As the price of oil has remained low worldwide, production giant Saudi Arabia has considered selling shares in its state-owned oil company, Aramco. While the nation's vast oil reserves would not be sold in the potential IPO, analysts have estimated the value of Aramco at $1 trillion, the Wall Street Journal reported Sunday.

A worldwide glut, caused by unusually high production in the Middle East and the shale boom in the U.S., coupled with reduced demand from developing nations, has pushed oil prices to plummet for more than a year and a half. The Organization for Petroleum Exporting Countries (OPEC), one of the most important international oil regulators, has refused to introduce production caps to keep the price per barrel from slipping below a certain level.

Saudi Arabia is a member of OPEC as well as one of the largest oil producers in the world. Much of the government’s funding comes from oil revenues, and the nation’s budget has suffered blows as a result.

Aramco’s reserves total 265 billion barrels, amounting to 15 percent of the world’s oil reserves, according to Reuters. Khalid al-Falih , chief executive officer of Aramco, said the company was still considering many options concerning how the reserves would factor into what was available to be publicly traded. "The reserves would not be sold, but the company's ability to produce from the reserves is being studied," Falih told al Arabiya, a state-owned television news station.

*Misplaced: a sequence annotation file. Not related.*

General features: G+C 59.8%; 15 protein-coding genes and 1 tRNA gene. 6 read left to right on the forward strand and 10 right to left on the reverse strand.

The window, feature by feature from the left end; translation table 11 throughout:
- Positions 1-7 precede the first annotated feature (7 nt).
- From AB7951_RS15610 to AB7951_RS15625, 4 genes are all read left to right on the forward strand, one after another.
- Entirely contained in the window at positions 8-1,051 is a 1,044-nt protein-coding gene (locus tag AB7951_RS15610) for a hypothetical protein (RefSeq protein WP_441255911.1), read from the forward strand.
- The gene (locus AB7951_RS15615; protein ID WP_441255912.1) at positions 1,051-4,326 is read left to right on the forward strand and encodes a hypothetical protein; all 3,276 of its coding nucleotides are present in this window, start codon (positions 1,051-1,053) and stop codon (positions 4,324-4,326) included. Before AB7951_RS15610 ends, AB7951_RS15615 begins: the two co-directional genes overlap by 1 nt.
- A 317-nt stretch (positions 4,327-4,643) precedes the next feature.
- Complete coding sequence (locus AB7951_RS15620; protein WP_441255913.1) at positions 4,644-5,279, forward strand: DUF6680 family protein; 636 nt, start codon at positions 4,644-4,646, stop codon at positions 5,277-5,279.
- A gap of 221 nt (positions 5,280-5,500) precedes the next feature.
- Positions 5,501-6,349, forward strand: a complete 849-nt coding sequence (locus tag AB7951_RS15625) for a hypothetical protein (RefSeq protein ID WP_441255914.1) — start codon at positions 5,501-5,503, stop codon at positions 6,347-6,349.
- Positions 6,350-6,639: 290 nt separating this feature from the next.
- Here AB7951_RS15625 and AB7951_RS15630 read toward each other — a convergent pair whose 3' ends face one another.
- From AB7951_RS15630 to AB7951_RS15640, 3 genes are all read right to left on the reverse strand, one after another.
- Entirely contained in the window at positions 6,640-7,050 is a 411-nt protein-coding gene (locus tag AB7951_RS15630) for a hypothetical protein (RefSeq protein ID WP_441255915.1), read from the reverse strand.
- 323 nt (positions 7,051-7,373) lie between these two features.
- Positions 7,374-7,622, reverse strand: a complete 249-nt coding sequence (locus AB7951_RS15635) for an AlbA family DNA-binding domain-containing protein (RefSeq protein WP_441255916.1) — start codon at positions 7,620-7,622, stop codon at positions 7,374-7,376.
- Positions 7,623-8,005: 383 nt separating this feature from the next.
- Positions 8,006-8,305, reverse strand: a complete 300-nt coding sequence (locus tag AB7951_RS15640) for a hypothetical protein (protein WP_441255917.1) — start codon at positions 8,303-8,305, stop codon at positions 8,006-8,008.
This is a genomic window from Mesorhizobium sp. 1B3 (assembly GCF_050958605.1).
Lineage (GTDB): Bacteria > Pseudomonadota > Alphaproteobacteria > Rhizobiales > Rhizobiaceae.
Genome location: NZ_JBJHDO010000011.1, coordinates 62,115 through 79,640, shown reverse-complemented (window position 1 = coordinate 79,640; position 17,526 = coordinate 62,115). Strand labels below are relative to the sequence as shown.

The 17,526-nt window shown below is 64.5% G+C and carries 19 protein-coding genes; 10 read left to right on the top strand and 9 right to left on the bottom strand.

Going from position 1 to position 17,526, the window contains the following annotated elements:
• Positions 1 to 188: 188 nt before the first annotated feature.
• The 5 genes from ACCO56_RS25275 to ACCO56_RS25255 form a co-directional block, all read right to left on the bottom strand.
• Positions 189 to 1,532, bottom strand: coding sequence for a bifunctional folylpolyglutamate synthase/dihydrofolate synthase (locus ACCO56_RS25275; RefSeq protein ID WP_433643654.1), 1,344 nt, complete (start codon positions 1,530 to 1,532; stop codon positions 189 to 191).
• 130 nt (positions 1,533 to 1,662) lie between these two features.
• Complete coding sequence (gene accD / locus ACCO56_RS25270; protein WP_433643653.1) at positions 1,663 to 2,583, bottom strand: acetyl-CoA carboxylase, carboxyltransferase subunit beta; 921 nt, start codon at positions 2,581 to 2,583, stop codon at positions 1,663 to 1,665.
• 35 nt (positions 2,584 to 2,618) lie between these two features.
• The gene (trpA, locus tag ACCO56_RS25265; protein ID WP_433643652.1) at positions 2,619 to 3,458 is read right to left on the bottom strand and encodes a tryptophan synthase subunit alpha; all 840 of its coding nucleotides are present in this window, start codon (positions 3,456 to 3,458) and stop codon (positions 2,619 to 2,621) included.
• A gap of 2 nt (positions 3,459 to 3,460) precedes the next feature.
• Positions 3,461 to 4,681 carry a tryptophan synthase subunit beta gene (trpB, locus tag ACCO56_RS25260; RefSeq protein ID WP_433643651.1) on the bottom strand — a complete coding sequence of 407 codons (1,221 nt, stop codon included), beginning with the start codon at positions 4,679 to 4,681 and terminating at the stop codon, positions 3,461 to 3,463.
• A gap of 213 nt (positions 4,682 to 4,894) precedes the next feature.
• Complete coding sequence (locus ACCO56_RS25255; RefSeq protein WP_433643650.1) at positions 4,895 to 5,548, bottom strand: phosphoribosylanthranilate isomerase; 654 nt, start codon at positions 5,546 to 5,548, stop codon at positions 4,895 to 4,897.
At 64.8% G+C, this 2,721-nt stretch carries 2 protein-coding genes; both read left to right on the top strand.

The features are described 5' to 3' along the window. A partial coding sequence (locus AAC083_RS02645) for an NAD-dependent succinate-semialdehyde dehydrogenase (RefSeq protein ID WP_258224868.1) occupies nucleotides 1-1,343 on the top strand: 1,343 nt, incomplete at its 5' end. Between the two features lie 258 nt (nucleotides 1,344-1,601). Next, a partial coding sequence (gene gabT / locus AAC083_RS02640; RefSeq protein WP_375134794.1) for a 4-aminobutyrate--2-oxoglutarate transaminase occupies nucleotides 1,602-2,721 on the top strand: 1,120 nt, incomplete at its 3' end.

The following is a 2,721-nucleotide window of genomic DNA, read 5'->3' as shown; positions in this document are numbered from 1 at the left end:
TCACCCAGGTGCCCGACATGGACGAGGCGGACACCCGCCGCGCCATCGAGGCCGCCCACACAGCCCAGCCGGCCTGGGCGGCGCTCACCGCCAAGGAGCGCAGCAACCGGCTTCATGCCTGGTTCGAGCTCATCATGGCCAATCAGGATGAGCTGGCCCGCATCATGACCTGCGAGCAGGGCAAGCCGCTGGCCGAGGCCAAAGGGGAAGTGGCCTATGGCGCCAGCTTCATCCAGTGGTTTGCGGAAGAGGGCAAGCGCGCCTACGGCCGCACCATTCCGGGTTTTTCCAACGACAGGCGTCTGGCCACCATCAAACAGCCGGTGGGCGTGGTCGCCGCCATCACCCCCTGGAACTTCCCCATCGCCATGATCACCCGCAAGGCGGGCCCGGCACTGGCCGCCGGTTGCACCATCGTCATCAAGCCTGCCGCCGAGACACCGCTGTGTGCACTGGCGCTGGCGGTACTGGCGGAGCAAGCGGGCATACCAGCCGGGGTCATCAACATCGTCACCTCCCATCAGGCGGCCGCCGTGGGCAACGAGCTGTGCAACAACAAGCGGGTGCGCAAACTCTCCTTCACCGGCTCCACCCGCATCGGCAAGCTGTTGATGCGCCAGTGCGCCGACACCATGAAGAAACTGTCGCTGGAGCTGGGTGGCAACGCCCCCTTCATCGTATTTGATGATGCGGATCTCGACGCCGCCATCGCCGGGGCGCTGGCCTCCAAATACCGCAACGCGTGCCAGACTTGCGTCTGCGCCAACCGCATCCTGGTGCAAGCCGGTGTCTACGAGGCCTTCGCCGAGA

Saudi Arabia has looked to diversify its holdings in the past several years in order to reduce its dependence on oil, while making a shift toward the privatization of oil companies. Prince Muhammad bin Salman has supported the shift and told the Economist earlier this month that he supported selling shares of Aramco. “Personally I’m enthusiastic about this step,” he said, adding, “I believe it is in the interest of the Saudi market, and it is in the interest of Aramco.”